‘These essays written by a leading Australian architect represent a level of comprehensive critical awareness rarely found within the architectural profession and one would be hard pressed to find another comparable figure in contemporary architectural practice. The entire argumentation is impressive, challenging, intellectually at the highest level and beautifully written.’
fjmtstudio Australia will be closed from Thursday 23 December 2021 and will re-open on Monday 17 January 2022. The UK studio will be closed from Friday 17 December 2021 and will reopen on Tuesday 4 January 2022. We would like to thank all of our incredible clients, consultants, contractors and dedicated staff for making it a wonderful year despite the challenges. We wish you all a safe, happy and restful holiday break.
NZIA Auckland Architecture Awards
Auckland War Memorial Museum Tāmaki Paenga Hira, Te Ao Mārama and Cenotaph Galleries by fjmtstudio, Jasmax and designTRIBE architects has won both the Public and Heritage Awards at the Auckland Architecture Awards.
Te Ao Mārama marks the arrival of an inclusive and collaborative approach to the storytelling of Tāmaki Herenga Waka. The new South Atrium renovation brings balance to the original European architecture, and embeds mana whenua and Pacific narratives into the museum’s civic spaces. Tikanga now guides welcome, arrival, orientation and kai. New boulevards connect Te Ao Mārama to the Māori Court, and the tanoa bowl form is fully realised with exquisite detailing. External works enhance the pedestrian experience of arrival and provides views to significant landforms. Te Ao Mārama sets a new precedent and lays down a challenge to all who visit it to see their museum, and their heritage, afresh.
This collaborative team has successfully unlocked the bicultural potential in a nationally significant heritage building. By engaging in meaningful consultation with diverse governance to meet public expectations, the collaborators have enhanced both the He Korahi Māori and Teu Le Va experiences. This thoughtful design responds to the proportions of the existing building with a heritage fabric that has been adaptively reused and refurbished, and successfully pieces together old and new. The new work enables a dialogue between New Zealand’s colonial past and the present, and offers a path towards decolonisation.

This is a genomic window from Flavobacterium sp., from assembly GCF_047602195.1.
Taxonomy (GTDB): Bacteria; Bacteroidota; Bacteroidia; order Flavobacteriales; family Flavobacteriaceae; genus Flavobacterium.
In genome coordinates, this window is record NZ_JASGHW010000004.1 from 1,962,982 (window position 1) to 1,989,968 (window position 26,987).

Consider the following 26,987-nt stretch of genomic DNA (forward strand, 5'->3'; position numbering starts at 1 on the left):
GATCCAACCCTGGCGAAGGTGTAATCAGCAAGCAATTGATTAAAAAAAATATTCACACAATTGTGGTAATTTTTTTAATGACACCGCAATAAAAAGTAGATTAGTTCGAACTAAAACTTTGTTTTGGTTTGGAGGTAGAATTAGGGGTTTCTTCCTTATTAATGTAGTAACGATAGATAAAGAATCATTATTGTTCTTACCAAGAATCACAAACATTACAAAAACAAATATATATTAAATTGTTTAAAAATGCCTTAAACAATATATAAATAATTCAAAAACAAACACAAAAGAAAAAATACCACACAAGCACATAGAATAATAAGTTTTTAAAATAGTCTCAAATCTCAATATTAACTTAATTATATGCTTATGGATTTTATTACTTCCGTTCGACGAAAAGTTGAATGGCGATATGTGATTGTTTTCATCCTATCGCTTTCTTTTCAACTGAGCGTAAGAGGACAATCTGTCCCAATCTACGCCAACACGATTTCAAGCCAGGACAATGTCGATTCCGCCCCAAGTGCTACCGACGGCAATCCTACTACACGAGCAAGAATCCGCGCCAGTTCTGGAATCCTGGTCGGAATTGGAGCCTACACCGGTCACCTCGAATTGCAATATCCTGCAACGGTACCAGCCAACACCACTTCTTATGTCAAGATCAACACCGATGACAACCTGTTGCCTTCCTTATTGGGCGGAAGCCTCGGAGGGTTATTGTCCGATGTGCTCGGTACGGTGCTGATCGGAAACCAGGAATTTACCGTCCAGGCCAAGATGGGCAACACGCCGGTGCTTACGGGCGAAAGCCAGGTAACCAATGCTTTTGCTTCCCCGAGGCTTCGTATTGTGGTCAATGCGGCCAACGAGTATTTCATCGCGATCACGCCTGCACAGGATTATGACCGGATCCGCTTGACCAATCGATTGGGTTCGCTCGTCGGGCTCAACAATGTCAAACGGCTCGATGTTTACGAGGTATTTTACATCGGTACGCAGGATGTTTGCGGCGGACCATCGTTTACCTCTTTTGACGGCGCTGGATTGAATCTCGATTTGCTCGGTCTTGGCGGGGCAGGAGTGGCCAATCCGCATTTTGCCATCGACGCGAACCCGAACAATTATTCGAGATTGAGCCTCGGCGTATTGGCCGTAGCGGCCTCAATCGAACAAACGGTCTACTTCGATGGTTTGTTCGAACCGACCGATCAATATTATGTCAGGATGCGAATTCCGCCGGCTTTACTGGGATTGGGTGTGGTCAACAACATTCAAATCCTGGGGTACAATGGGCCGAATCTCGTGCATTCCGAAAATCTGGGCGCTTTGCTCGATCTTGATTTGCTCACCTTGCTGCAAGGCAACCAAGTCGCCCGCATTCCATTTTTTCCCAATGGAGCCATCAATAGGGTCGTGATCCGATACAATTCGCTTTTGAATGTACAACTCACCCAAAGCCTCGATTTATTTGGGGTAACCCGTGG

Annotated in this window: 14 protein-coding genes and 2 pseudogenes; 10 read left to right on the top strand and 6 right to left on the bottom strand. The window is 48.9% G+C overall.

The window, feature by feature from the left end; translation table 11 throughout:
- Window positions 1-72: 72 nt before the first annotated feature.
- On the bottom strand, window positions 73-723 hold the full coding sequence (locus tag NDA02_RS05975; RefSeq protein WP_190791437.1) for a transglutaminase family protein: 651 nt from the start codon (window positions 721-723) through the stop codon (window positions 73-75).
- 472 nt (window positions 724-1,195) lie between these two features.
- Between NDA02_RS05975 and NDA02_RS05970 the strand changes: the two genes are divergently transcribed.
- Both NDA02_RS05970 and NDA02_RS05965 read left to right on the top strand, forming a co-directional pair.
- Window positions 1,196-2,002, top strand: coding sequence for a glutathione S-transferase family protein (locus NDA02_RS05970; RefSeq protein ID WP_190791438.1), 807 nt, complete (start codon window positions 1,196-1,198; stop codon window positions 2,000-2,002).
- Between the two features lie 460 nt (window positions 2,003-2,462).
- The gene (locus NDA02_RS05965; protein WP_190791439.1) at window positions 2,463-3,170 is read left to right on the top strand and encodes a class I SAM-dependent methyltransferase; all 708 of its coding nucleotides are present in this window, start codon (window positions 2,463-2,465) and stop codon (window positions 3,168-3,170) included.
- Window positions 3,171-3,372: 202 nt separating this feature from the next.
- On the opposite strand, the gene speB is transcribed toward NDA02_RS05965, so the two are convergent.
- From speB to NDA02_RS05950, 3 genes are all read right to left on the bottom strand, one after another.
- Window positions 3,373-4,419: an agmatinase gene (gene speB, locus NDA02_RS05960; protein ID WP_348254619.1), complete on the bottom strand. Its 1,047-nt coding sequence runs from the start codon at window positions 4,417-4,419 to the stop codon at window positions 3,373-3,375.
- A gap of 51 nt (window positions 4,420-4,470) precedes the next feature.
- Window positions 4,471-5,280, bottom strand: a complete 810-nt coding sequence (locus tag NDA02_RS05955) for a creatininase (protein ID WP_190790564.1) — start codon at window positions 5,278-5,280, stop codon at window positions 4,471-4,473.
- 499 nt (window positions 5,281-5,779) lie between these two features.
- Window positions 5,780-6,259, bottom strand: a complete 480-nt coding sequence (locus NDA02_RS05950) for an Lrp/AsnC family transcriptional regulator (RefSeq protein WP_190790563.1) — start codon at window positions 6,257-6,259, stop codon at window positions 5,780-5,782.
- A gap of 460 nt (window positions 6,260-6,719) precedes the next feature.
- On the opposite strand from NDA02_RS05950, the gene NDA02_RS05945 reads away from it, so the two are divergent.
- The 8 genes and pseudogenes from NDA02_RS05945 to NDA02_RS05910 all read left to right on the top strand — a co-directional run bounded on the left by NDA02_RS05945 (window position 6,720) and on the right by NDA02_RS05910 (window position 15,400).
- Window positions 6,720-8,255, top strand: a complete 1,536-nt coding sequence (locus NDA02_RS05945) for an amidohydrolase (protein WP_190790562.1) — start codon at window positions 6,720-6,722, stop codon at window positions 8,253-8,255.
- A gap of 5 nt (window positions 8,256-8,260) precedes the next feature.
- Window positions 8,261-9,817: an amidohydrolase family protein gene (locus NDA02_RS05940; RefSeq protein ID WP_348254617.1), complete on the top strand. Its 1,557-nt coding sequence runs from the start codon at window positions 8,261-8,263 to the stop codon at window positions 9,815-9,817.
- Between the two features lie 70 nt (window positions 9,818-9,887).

The Wolfson Building wins at RIBA South and Oxford Preservation Trust Awards
The Wolfson Building is a new neuroscience research building at Oxford University’s John Radcliffe Hospital accommodating the UK’s first dedicated centre for prevention of stroke and dementia.
The three-storey building houses a mix of laboratory, office and meeting/seminar space. It provides purpose-built facilities for the Wolfson Centre for the Prevention of Stroke and Dementia, as well as research space for the Wellcome Centre for Integrative Neuroimaging.
It has been awarded a RIBA South Award and Winner in the New Buildings Category in the Oxford Preservation Trust Awards.
Read more here:
Bunjil Place wins the Impact Award at the Australian Interior Design Awards
Bunjil Place is a stunning example of genuinely impactful design. The scale of the impact is significant and meaningful. Bunjil Place reaches a large community by providing a sense of place and amenity that was previously absent. This project has created a true civic heart that brings together various functions that benefit the community and staff. It provides a platform for community programming, social interaction and cultural inclusion – it brings the people of Casey together and brings people to the City of Casey.
The success of Bunjil Place is due to a confluence of intelligent and ambitious undertakings by the designers and client that have resulted in a coherent, well-resolved and joyful design.
Co-development and expansion of the brief raised initial expectations and enabled the project to realise its full potential. A generosity of spirit is evident in fjmtinterior’s determination to provide authentic world-class facilities for the City of Casey, including an international-standard art gallery and an 850-seat state-of-the-art theatre. The highly functional design caters equally to the needs of international artists and primary school groups.
Genuine engagement with the Indigenous community, from the competition stage and throughout the design process, has strengthened and informed the symbolic design, which integrates the form of Bunjil through the timber ceiling grid.